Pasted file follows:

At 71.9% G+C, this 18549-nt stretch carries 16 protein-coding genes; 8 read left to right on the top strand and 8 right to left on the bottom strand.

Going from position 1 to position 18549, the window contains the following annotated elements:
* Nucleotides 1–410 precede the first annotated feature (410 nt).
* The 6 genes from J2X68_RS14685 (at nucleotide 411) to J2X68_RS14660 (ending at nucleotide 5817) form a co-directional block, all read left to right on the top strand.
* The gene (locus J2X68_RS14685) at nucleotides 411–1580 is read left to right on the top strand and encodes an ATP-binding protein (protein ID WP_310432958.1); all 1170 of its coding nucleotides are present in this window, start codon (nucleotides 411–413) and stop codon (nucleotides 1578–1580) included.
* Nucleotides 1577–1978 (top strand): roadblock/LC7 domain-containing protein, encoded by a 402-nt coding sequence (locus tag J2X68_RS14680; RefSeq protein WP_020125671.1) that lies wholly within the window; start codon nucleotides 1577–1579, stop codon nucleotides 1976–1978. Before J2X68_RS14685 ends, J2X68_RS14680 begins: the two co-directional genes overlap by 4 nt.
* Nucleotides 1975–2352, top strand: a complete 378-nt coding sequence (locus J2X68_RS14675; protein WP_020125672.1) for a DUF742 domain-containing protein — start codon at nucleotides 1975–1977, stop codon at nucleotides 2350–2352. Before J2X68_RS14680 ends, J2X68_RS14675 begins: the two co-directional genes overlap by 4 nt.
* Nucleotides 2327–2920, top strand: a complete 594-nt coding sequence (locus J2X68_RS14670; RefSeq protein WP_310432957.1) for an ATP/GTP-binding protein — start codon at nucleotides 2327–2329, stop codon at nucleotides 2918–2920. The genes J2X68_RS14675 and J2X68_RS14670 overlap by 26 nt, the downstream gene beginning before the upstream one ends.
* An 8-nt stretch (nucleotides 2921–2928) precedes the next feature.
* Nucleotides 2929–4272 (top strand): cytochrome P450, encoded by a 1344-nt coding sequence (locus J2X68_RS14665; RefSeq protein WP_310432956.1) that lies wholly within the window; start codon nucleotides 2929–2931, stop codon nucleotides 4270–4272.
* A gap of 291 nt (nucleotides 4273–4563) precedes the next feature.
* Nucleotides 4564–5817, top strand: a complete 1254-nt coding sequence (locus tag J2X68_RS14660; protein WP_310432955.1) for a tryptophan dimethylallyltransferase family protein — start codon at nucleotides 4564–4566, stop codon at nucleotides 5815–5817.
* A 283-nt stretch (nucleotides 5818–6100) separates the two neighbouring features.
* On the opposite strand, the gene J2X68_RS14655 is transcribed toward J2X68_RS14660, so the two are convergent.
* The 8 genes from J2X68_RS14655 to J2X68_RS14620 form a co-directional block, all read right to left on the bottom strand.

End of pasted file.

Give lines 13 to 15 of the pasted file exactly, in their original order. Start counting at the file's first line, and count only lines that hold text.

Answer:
* A 283-nt stretch (nucleotides 5818–6100) separates the two neighbouring features.
* On the opposite strand, the gene J2X68_RS14655 is transcribed toward J2X68_RS14660, so the two are convergent.
* The 8 genes from J2X68_RS14655 to J2X68_RS14620 form a co-directional block, all read right to left on the bottom strand.